This is not always on purpose – just as our students don’t maniacally plan to destroy our cooperative learning lessons.  As a school faculty and staff, we don’t take the time to have conversations with each other.   How many of you know EVERY one of your colleagues’ names?

So, what can schools do to promote conversations with one another?  Here are just a few suggestions to enhance a school community of collaboration:

  1. Start the year with a social event for faculty and staff to get to know each other. This doesn’t mean a faculty meeting with one getting to know you activity.  Host an event where the sole purpose is to mingle and mix!
  1. Assign the SAME vertical teams for the whole school year. These teachers can really get to know one another on a different grade level.
  1. Provide “safe” areas for teachers to have conversations with each other. Most teachers’ lounges are filled with clutter, copy machines, etc.  It’s not a place to relax.  How about having a comfortable, decorated area that attracts teachers to socialize with one another?
  1. Create social events throughout the year OUTSIDE of school. Invite the family members of faculty and staff.  Make some connections.

At the end of the day, administrators and educators may have their “hands tied” when it comes to some of these ideas, but let’s start our conversations then with a simple, “Hello,” on the sidewalk.

Out of my Comfort Zone

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At 4:30 am, the theme to “Star Wars” blares from my iPhone as I groggily open my tired eyes. SNOOZE – I love that button. Of course, a few seconds after I hit snooze I realize that my day must begin. What happens in the next hour and a half is like a typhoon as I scurry around making my kids’ lunches, making sure their backpacks are packed, empty the dehumidifiers – DAILY (yes, I live in one of the most humid island places), remember to turn the dryer on, empty the dishwasher, and make breakfast. Somewhere in that timeframe, I manage to take a shower and get ready for work.  Nope, I don’t lay my clothes out ahead a time for the week, because I am a “let’s pull out what’s not wrinkled” kind-of-gal.

Yes, I am a working mother of three beautiful children.  Children who I love with all my heart, mind, and soul, but as you know being a Mom is one of the hardest jobs in the world.  My fellow working moms – you also experience this whirlwind every morning.  Oh, did I also mention that I am also a teacher?  Yep, I am with children 24 hrs. a day, 7 days a week, 365 days of the year.  School holidays and vacations are not really a vacation for me.  Guess what, I wouldn’t trade it for the world.  There’s NOTHING more rewarding than being a mom and a teacher of children.  It’s a calling, and you can’t ignore God’s calling.

I have always wanted to be a teacher. Even when I was young, I would play school with the other children in my neighborhood. Of course, I would only participate in the role of the educator. There was something powerful about being a teacher. As a young child, I couldn’t explain that power in words. However, I felt it when I watched my elementary teachers in front of the chalkboard. They seemed to have power over the class. Those teachers could take us to other places through our imaginations. They could also turn on the light in our minds and make us say, “Oh, I get it!” One word of encouragement or praise could make us feel like we were on top of the world. Teaching seemed like such a glamorous job. Teachers seemed part-human and part-magical.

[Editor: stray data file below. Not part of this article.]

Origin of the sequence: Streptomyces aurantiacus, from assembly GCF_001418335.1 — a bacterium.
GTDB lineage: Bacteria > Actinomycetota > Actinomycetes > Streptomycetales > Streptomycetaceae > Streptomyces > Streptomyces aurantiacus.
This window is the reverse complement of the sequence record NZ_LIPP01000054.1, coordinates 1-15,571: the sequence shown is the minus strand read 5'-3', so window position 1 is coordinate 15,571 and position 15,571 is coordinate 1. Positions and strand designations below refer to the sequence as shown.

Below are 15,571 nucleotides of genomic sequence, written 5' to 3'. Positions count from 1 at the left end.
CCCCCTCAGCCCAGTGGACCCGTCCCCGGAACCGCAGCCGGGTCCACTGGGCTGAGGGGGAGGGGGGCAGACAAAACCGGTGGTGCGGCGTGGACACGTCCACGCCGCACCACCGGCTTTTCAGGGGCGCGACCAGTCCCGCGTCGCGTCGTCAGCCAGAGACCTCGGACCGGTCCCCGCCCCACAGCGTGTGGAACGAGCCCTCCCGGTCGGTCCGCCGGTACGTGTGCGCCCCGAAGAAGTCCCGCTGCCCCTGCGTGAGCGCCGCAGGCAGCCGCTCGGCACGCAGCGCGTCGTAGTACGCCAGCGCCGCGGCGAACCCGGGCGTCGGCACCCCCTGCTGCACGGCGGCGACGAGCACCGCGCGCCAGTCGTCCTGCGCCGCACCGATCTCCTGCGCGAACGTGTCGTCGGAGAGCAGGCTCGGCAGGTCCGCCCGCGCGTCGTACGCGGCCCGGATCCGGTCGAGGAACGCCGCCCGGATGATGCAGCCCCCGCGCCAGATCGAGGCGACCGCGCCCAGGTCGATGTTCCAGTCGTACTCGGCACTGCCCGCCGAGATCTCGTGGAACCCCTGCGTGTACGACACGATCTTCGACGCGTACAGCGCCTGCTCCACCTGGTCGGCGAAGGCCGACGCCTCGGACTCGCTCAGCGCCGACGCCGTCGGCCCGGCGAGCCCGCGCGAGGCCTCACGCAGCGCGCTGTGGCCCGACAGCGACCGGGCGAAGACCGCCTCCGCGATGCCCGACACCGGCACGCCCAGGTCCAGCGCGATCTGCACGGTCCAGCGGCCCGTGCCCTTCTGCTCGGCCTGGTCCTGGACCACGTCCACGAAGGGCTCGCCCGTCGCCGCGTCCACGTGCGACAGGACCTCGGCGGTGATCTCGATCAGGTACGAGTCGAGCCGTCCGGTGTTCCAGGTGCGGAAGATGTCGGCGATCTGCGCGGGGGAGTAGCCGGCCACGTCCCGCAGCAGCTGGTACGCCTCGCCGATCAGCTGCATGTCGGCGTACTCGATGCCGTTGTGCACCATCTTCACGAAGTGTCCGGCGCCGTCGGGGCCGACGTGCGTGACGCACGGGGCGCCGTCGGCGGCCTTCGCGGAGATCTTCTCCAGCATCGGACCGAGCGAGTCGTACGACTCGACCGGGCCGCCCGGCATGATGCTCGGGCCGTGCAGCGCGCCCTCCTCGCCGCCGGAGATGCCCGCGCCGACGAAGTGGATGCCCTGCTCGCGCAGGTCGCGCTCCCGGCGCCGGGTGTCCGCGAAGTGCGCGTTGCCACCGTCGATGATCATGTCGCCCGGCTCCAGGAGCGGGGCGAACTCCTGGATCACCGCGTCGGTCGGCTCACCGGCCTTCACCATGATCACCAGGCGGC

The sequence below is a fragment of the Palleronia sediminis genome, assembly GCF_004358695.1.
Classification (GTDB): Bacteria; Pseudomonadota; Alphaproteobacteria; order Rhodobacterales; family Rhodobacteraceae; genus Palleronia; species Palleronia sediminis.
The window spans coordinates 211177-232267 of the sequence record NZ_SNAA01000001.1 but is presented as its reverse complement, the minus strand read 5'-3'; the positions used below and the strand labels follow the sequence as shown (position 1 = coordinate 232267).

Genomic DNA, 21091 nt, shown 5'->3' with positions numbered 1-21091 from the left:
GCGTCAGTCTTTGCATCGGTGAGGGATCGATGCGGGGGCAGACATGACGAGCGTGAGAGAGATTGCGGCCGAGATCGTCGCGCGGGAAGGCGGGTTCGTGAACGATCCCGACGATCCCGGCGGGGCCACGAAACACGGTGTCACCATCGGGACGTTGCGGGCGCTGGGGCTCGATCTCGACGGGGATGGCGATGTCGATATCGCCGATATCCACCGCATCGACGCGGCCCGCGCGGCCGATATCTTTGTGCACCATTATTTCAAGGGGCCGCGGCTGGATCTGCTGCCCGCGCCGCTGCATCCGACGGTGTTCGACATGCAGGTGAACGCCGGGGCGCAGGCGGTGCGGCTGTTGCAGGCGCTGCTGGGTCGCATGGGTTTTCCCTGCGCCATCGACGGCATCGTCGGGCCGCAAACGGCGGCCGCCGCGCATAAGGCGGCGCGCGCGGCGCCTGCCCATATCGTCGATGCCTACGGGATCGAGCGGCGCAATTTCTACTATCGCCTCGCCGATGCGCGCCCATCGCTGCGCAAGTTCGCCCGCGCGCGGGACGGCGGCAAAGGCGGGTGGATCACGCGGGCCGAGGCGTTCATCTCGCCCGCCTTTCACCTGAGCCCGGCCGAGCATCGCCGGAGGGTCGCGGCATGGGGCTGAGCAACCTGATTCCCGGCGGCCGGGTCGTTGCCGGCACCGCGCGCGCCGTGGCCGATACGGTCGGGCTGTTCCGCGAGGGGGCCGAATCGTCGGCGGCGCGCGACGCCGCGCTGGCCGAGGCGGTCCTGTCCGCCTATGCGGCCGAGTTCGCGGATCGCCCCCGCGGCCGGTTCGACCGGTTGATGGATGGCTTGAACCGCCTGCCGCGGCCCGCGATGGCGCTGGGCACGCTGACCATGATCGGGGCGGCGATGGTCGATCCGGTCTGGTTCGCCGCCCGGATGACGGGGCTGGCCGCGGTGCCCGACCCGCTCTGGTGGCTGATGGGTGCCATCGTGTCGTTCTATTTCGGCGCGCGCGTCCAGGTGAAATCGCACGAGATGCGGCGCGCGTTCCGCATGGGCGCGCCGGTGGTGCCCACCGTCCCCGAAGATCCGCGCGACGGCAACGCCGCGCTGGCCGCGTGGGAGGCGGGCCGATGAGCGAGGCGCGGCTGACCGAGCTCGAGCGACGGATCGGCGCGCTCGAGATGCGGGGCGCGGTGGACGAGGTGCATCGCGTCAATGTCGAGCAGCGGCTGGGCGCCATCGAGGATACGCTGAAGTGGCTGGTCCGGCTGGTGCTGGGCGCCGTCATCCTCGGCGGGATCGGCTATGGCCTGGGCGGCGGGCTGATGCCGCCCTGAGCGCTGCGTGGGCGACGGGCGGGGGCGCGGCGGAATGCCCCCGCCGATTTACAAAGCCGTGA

Well, as you know the world has changed, and it is almost magical.  Have you ever read the book, “The World is Flat,” by Thomas L. Friedman?  Due to technology, there are no more boundaries between countries, classrooms, families, etc.  As mothers and educators, we can look to our computer to share pictures of our adorable children (no matter how embarrassing to our kids); search for healthy, organic recipes; collaborate on lesson plans; find cute bday party ideas; and read endless blogs about people who share in our own experiences.  We can connect on a whole new level, and for many of us, it is out of our comfort zone to be so apparent and open with people we don’t know.  However, I believe the reasons why blogs are so popular is because there are so many of us that are really “closet teachers and learners.”  “Closet teachers” are those who have so much to share and offer, but they are afraid to speak in front of large audiences in person.  They might fear that public humiliation that happens face-to-face, but behind a computer, it’s much easier to type those words and not fear retaliation.  “Closet learners” are those who are scared to ask for help and admit they need help in being a mom, teacher, writer, etc.  Blogs are the perfect answer for these people who seek advice in a comfortable environment.

So, I admit that I am a closet learner.  I am one of those moms who wants to feed much healthier meals for my kids, organize her house much better, and do those creative Pinterest projects.  I am NOT creative, and I need help.  On the professional end, I am a closet teacher.  My desire is to present my ideas and collaborate with other educators, but I am afraid.  I fear those critics, and people who believe I think I know it all.  BUT that is further from the truth.  If you only knew the doubts that sometimes pervade my mind about whether or not teaching is really my calling.  There are so many times I want to have an office job in a cubicle with no human contact.  Seriously, I wanted to be Ralph Waldo Emerson.

However, after surrounding myself with positive mothers and educators who inspire me, I realize that I must “step out of my comfort zone.”  I can’t be an island and pretend to be this “perfect mom and teacher,” because I am NOT.  The title of my blog, “TheGuruSensei,” is actually a joke that stuck from my college days – thanks, Beth Puckett.  Everything is trial and error.  Life is really about the process.  So, I choose to share that process with you…to let you know I am not perfect.  I may be OCD and anal-retentive, but I make mistakes – it is ok.  So, may my ideas or “ramblings of a teacher” help you in your journey as a working mom, educator, closet teacher or learner, or whatever.  Please be kind, please be patient, and please enjoy!